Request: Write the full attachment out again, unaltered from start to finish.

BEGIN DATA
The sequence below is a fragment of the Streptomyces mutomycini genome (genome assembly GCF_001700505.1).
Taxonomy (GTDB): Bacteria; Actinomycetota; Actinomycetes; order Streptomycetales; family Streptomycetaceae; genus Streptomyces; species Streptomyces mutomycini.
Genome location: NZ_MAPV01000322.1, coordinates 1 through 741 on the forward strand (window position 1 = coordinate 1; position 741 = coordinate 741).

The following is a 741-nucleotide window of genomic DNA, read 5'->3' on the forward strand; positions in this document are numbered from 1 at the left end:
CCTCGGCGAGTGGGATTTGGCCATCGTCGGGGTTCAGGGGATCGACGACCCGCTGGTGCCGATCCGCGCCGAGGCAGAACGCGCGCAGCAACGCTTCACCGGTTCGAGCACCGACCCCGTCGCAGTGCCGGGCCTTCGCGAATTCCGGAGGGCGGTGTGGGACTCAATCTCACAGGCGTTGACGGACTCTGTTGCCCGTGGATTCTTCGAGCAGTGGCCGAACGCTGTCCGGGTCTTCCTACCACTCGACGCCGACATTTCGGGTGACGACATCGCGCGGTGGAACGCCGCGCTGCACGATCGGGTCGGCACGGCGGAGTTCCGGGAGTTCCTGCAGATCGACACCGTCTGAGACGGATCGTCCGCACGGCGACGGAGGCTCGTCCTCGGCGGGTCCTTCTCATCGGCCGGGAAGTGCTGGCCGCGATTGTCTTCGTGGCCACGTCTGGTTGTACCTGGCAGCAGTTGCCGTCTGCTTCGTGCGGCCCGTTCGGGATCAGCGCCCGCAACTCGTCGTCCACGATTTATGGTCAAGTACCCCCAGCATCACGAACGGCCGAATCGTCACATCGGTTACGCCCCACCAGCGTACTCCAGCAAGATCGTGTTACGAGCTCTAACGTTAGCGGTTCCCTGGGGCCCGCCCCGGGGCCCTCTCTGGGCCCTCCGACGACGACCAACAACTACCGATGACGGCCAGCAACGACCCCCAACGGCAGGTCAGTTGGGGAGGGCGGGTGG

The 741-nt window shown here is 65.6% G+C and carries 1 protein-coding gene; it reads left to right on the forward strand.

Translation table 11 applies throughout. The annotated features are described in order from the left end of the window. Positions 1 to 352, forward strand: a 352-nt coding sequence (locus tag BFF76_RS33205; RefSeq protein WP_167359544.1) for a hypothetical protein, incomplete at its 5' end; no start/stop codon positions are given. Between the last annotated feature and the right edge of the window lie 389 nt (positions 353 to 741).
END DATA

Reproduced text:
The sequence below is a fragment of the Streptomyces mutomycini genome (genome assembly GCF_001700505.1).
Taxonomy (GTDB): Bacteria; Actinomycetota; Actinomycetes; order Streptomycetales; family Streptomycetaceae; genus Streptomyces; species Streptomyces mutomycini.
Genome location: NZ_MAPV01000322.1, coordinates 1 through 741 on the forward strand (window position 1 = coordinate 1; position 741 = coordinate 741).

The following is a 741-nucleotide window of genomic DNA, read 5'->3' on the forward strand; positions in this document are numbered from 1 at the left end:
CCTCGGCGAGTGGGATTTGGCCATCGTCGGGGTTCAGGGGATCGACGACCCGCTGGTGCCGATCCGCGCCGAGGCAGAACGCGCGCAGCAACGCTTCACCGGTTCGAGCACCGACCCCGTCGCAGTGCCGGGCCTTCGCGAATTCCGGAGGGCGGTGTGGGACTCAATCTCACAGGCGTTGACGGACTCTGTTGCCCGTGGATTCTTCGAGCAGTGGCCGAACGCTGTCCGGGTCTTCCTACCACTCGACGCCGACATTTCGGGTGACGACATCGCGCGGTGGAACGCCGCGCTGCACGATCGGGTCGGCACGGCGGAGTTCCGGGAGTTCCTGCAGATCGACACCGTCTGAGACGGATCGTCCGCACGGCGACGGAGGCTCGTCCTCGGCGGGTCCTTCTCATCGGCCGGGAAGTGCTGGCCGCGATTGTCTTCGTGGCCACGTCTGGTTGTACCTGGCAGCAGTTGCCGTCTGCTTCGTGCGGCCCGTTCGGGATCAGCGCCCGCAACTCGTCGTCCACGATTTATGGTCAAGTACCCCCAGCATCACGAACGGCCGAATCGTCACATCGGTTACGCCCCACCAGCGTACTCCAGCAAGATCGTGTTACGAGCTCTAACGTTAGCGGTTCCCTGGGGCCCGCCCCGGGGCCCTCTCTGGGCCCTCCGACGACGACCAACAACTACCGATGACGGCCAGCAACGACCCCCAACGGCAGGTCAGTTGGGGAGGGCGGGTGG

The 741-nt window shown here is 65.6% G+C and carries 1 protein-coding gene; it reads left to right on the forward strand.

Translation table 11 applies throughout. The annotated features are described in order from the left end of the window. Positions 1 to 352, forward strand: a 352-nt coding sequence (locus tag BFF76_RS33205; RefSeq protein WP_167359544.1) for a hypothetical protein, incomplete at its 5' end; no start/stop codon positions are given. Between the last annotated feature and the right edge of the window lie 389 nt (positions 353 to 741).